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London Salt-Glazed Stoneware

February 16, 2018
by the gentle author

As one who thought nobody else shared my passion for old salt-glazed stoneware, I was overjoyed when Philip Mernick granted me the opportunity to photograph these fine examples from his vast and historically-comprehensive collection which is greatly superior to my modest assembly.

In London, John Dwight of Fulham ascertained the method of the salt glaze process for rendering earthenware impermeable in 1671, thus breaking the German monopoly on Bellarmine jugs. Yet it was Henry Doulton in the nineteenth century who exploited the process on an industrial scale in Lambeth, especially in the profitable fields of bottle-making and drainpipes, before starting the manufacture of art pottery in 1870.

It is the utilitarian quality of this distinctive London pottery that appeals to me, lending itself to a popular style of decoration which approaches urban folk art. “I like it for its look,” Philip Mernick admitted , “but because nothing is marked until the late nineteenth century, it’s the mystery that appeals to me – trying to piece together who made what and when.”

Jug by Vauxhall Pottery 1810

Blacking bottles – Everett 1910 & Warren 1830 (where Dickens worked as a boy)

Gin Flagon, Fulham Pottery c. 1840

Spirit Flask in the shape of a boot by Deptford Stone Pottery c. 1840

Spirit flask in the shape of a pistol by Stephen Green and in the shape of a powder flask by Thomas Smith of Lambeth Pottery c. 1840

Reform flasks – Wiliam IV Reform flask by Doulton & Watts, eighteen- thirties, and Mrs Caudle flask by Brayne of Lambeth, eighteen-forties

Spirit flask of John Burns, Docks Union Leader, Doulton Pottery 1910

Nelson jug by Doulton & Watts 1830

Duke of Wellington jug by Stephen Green of Lambeth Pottery 1830

Mortlake Pottery Tankard, seventeen-nineties

Old Tom figure upon a Fulham Pottery Tankard c. 1830

Silenus jug by Stephen Green of Lambeth Pottery c. 1840

Victoria & Albert jug by Stephen Green of Lambeth Pottery 1840

Stag hunt jug by Doulton & Watts c. 1840

Mortlake Pottery jug, seventeen-nineties

Doulton jug hallmarked 1882

Jug by Thomas Smith of Lambeth Pottery 1840

Fulham Pottery jug c. 1830

Stiff Pottery jug c. 1850

Mortlake Pottery jug 1812

Figure of Toby Philpot on Mortlake jug

Deptford Pottery jug 1860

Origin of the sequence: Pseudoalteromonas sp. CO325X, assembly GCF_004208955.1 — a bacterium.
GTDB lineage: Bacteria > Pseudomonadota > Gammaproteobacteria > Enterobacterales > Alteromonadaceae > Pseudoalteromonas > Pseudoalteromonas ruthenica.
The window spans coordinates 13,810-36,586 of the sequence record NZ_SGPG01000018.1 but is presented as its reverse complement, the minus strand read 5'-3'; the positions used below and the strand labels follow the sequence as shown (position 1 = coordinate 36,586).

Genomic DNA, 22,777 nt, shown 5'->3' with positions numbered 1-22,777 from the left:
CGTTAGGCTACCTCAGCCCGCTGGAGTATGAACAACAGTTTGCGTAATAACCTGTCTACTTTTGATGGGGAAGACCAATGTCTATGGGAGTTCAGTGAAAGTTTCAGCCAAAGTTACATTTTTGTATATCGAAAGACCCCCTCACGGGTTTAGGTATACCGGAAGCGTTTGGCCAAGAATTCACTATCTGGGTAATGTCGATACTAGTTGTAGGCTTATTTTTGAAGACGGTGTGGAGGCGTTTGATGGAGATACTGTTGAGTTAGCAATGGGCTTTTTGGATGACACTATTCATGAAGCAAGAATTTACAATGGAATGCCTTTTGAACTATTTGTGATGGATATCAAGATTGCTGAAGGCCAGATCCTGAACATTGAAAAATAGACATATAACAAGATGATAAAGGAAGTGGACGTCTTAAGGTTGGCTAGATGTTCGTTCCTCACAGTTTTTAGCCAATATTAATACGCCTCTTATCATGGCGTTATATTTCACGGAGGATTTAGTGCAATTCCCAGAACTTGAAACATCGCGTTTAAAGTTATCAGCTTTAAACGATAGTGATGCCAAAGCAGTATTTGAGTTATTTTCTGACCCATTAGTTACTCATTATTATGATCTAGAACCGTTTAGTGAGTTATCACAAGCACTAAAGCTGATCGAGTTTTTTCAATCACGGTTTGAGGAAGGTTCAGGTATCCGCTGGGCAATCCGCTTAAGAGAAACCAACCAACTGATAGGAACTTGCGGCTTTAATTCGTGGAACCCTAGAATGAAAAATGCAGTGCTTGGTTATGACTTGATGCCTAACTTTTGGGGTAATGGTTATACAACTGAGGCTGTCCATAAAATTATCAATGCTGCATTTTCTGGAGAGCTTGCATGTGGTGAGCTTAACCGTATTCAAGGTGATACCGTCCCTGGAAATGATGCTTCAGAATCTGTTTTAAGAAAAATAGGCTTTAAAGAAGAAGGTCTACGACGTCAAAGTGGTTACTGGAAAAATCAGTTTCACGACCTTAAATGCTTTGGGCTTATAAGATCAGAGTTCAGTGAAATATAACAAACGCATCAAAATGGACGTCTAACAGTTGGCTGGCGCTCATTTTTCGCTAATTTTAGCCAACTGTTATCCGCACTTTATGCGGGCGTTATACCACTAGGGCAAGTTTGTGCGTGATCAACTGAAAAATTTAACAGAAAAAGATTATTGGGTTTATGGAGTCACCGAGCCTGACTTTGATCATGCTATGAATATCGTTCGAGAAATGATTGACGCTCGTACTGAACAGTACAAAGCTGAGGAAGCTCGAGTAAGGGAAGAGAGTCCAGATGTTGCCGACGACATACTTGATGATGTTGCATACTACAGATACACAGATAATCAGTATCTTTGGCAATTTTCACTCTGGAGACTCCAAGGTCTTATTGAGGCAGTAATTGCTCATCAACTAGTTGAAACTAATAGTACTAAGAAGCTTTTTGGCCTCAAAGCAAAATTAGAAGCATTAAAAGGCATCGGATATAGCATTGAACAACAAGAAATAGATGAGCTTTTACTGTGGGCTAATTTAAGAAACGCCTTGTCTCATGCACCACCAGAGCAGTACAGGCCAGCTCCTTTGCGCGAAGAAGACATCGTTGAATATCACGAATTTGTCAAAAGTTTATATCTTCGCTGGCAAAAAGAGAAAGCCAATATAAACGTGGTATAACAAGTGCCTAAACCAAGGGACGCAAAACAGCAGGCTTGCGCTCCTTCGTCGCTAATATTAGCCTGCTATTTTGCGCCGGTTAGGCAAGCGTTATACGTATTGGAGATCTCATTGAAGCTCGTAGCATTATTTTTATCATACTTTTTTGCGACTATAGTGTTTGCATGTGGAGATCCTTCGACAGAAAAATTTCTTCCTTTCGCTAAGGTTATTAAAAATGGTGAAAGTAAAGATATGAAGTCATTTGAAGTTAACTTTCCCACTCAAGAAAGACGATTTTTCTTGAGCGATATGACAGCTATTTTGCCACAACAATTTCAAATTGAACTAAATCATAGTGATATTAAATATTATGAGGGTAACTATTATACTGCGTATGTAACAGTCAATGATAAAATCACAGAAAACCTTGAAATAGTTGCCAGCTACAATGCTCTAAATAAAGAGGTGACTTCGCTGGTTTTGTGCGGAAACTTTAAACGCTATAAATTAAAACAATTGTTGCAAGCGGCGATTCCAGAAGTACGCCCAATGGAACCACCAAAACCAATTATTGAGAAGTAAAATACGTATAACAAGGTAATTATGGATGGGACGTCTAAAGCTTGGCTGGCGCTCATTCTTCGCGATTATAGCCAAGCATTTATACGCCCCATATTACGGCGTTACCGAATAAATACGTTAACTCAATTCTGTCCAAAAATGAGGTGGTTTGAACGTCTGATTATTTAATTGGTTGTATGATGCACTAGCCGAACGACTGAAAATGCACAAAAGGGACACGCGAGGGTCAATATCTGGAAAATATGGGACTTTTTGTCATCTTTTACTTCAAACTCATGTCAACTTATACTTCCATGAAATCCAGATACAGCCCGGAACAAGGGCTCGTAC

Stiff Pottery jug, with seller’s name in Limehouse 1860

Vauxhall Pottery jug with image of the pavilion at Vauxhall Gardens and believed to have been used there in the eighteen-thirties

Tobacco jug by Doulton & Watts, eighteen-forties

You may also like to read my earlier article

Doulton Lambeth Ware

10 Responses leave one →
  1. February 16, 2018

    A wonderful collection of stoneware. Valerie

  2. Ken Powell permalink
    February 16, 2018

    The last item looks like a portable font…..

  3. John Barrett permalink
    February 16, 2018

    Good assemblage of stone wares and pics today by GA . Variations used as cider jars in the West C.ountry, these domestic wares were strong well bodied they had to be. London wares shown here were beautifully decorated highly refined for domestic wares. John a bus pass poet PS different again was Bellarmine high fired stone glazed wares.

  4. Ron Bunting permalink
    February 16, 2018

    Running Dogs were a popular decoration . 🙂

  5. Paul Loften permalink
    February 16, 2018

    Taking a look at these lovely old pots I can well understand your passion. They are literally “history in the making”

  6. Sara K permalink
    February 16, 2018

    Fascinating. I have only recently discovered your writings and now eagerly await each new post. Many thanks

  7. February 16, 2018

    When I was scrolling down, I thought John Burns was Lenin.

  8. Kristine permalink
    February 16, 2018

    What a treat it is to learn about this style of pottery and to see all the examples. I especially liked the boot shaped spirit flask. I suspect it made the potter’s day more enjoyable when he took a utilitarian object and infused it with some of his creativity.

  9. February 16, 2018

    these are wondeful

  10. February 17, 2018

    I’m sure you know this, but Warren’s (right-hand bottle on the second picture) was the blacking factory where the 12-year-old Charles Dickens was sent to work in 1824. (

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